Anyway, if you want effect only, and no dry, use a pre-fader aux send. That way you can send the audio to your effect, then simply drop that channel fader to zero. That way the effect will be coming in the return and the dry will be killed by the fader.

So for example I set up one channel to send pre-fade signal to an outboard FX unit. I can either turn the aux send to zero or the return to zero leaving only dry controlled by the channel. fader. I can then bring up the FX along with the dry, so IO have both. Then I can bring down the channel fader leaving ONLY the FX for some echo fade out thing. No need for a bunch of external controls.

By the way, some mixers have AUX sends that are pre-EQ or post-EQ. Depends on whether you want the channel tone controls to affect what you send out the AUX. This is a separate thing from pre and post fader.
I think I could do most of what you want with my Peavey PV8 and some cables and effects.
4 channels have an insert jack after the input gain. These are the channels that also have 48 v phantom power on the microphone jack. Inserts go out to an external effect on tip and back on ring. If your external effect is a footswitch with an analog switch that switches to silence, you've got item 5. My digitech quad 4 might be programmable to to silent, it has a footswitch. I think graphic equalizer effect with master slider to minimum would do the job. If you use a graphic equalizer as the effect, many have a bypass controlled by footpedal.
If you have both a vocal mike and an instruments mike, put vocal on channel 1 and instrument mike on channel 2. They can have different external effects.
You can bring in stereo line level inputs on channel 5&6 or 7&8, then there is a pan pot at the bottom for each.
Each channel 1-4 or pairs 5-8 have 3 band equalizers after the inert and before channel gain.
If I use the reverb in the digitech, I return it to 5 or 6, and turn the amount of reverb in the master mix up & down with the channel out pot or the 5&6 balance pot. Haven't needed to hook the digitech to the efx input (stereo) jacks yet. The efx return has its own in & out pots.
There are tape sends, monitor sends, stereo effects sends, control room sends (parallel headphone output) main sends. Monitor send and effect send mix can be different than main+controlroom+tape send mix.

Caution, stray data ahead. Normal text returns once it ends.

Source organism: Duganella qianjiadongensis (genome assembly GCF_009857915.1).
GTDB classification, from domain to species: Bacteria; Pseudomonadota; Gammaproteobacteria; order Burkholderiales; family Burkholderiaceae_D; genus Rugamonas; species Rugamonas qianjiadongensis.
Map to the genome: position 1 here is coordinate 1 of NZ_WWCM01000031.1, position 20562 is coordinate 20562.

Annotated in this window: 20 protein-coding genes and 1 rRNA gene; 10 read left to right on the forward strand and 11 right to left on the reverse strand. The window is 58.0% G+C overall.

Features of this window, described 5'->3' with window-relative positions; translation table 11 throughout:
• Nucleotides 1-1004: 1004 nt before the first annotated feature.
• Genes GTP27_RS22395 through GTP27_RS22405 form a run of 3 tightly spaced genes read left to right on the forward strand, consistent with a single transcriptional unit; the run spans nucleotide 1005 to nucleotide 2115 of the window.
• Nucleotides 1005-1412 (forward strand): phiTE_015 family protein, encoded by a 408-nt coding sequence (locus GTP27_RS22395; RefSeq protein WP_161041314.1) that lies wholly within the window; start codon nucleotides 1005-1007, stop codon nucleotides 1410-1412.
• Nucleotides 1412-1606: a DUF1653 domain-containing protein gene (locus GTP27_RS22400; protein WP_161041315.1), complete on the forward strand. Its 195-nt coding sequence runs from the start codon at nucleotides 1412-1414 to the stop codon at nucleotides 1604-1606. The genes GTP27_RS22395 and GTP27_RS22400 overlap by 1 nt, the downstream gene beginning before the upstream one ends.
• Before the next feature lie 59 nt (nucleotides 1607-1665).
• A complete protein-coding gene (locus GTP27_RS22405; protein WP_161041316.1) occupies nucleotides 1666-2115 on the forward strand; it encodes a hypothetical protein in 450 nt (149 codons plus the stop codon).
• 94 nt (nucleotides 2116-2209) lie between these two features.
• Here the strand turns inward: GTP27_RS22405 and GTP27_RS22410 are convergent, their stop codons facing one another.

If you absolutely have to send with a stereo plug, you can use the headphone output. But you'll get better hum rejection over long distances to the PA mixer using the TRS main mono sends, with a twisted pair cable for each.
I bought my first PV8 for $48 with freight from ebay, then replaced the master volume pot and fixed a broken PCB via that was killing all the left outputs. Very instructive exercise. I donated that PV8 to a church and bought a new one for $149 off ebay. the one at the church sits at the edge of the stage where it mixes the 2 wired vocal mikes into the organ amp+speakers. It sits on a Peavey 15 band stereo graphic equalizer. Each equalizer channel has a different slider turned down to kill the howl that comes from that mike. If only 1 of 15 sliders is down, a voice sounds more like itself than if the howl is killed with a 1 of 3 midrange pot on the stage mixer. The graphic equalizer was about $60, had one bad solder joint killing 1 channel. Trace it reheat it, just like new. Pots are fine on the graphic equalizer.
Beware, replacement PV10 has autotune for vocalists that never learned how to sing.
Happy shopping, and learning the ins & outs of performance PA gear.
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Seems to me adding a foot switch controlled mute to a send is just adding a small relay to an existing board at the right point on the circuitry. However as this will void the warranty, I would start with a used mixing board.

As you will already be playing with the insides you can even go for one with some bad inputs.

For your first try I would suggest you buy the cheapest one you can find. Playing with it will allow you do do a much better version 2!